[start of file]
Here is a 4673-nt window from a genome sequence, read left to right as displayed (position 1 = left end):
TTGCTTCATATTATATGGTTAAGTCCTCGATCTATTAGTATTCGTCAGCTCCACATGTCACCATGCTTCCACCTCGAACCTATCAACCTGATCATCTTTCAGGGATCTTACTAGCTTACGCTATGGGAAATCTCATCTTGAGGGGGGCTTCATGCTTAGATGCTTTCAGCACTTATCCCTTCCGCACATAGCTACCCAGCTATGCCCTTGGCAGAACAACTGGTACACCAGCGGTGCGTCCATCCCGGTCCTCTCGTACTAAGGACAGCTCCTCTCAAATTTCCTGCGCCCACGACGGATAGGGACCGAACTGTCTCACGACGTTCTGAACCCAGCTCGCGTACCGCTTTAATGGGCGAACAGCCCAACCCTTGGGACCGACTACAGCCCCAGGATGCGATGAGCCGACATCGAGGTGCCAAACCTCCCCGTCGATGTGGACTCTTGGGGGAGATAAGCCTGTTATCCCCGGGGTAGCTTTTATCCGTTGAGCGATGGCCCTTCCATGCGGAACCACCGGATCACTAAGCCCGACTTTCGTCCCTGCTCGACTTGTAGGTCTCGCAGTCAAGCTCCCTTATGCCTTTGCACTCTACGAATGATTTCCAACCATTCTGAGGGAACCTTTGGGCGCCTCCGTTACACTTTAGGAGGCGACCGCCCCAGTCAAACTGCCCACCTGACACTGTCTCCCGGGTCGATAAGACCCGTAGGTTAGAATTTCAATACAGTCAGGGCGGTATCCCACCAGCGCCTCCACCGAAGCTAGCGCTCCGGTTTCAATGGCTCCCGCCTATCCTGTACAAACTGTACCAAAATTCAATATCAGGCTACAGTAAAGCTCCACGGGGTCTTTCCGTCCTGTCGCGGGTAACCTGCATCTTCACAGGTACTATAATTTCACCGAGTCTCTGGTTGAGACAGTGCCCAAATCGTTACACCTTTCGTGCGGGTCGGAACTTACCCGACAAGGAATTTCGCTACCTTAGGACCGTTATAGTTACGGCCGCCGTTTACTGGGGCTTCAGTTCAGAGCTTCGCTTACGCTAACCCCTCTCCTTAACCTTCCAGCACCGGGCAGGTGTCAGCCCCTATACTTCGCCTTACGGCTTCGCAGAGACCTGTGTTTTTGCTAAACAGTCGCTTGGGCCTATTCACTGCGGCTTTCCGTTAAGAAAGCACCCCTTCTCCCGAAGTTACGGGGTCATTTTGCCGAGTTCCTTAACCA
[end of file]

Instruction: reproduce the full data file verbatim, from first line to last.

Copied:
Here is a 4673-nt window from a genome sequence, read left to right as displayed (position 1 = left end):
TTGCTTCATATTATATGGTTAAGTCCTCGATCTATTAGTATTCGTCAGCTCCACATGTCACCATGCTTCCACCTCGAACCTATCAACCTGATCATCTTTCAGGGATCTTACTAGCTTACGCTATGGGAAATCTCATCTTGAGGGGGGCTTCATGCTTAGATGCTTTCAGCACTTATCCCTTCCGCACATAGCTACCCAGCTATGCCCTTGGCAGAACAACTGGTACACCAGCGGTGCGTCCATCCCGGTCCTCTCGTACTAAGGACAGCTCCTCTCAAATTTCCTGCGCCCACGACGGATAGGGACCGAACTGTCTCACGACGTTCTGAACCCAGCTCGCGTACCGCTTTAATGGGCGAACAGCCCAACCCTTGGGACCGACTACAGCCCCAGGATGCGATGAGCCGACATCGAGGTGCCAAACCTCCCCGTCGATGTGGACTCTTGGGGGAGATAAGCCTGTTATCCCCGGGGTAGCTTTTATCCGTTGAGCGATGGCCCTTCCATGCGGAACCACCGGATCACTAAGCCCGACTTTCGTCCCTGCTCGACTTGTAGGTCTCGCAGTCAAGCTCCCTTATGCCTTTGCACTCTACGAATGATTTCCAACCATTCTGAGGGAACCTTTGGGCGCCTCCGTTACACTTTAGGAGGCGACCGCCCCAGTCAAACTGCCCACCTGACACTGTCTCCCGGGTCGATAAGACCCGTAGGTTAGAATTTCAATACAGTCAGGGCGGTATCCCACCAGCGCCTCCACCGAAGCTAGCGCTCCGGTTTCAATGGCTCCCGCCTATCCTGTACAAACTGTACCAAAATTCAATATCAGGCTACAGTAAAGCTCCACGGGGTCTTTCCGTCCTGTCGCGGGTAACCTGCATCTTCACAGGTACTATAATTTCACCGAGTCTCTGGTTGAGACAGTGCCCAAATCGTTACACCTTTCGTGCGGGTCGGAACTTACCCGACAAGGAATTTCGCTACCTTAGGACCGTTATAGTTACGGCCGCCGTTTACTGGGGCTTCAGTTCAGAGCTTCGCTTACGCTAACCCCTCTCCTTAACCTTCCAGCACCGGGCAGGTGTCAGCCCCTATACTTCGCCTTACGGCTTCGCAGAGACCTGTGTTTTTGCTAAACAGTCGCTTGGGCCTATTCACTGCGGCTTTCCGTTAAGAAAGCACCCCTTCTCCCGAAGTTACGGGGTCATTTTGCCGAGTTCCTTAACCA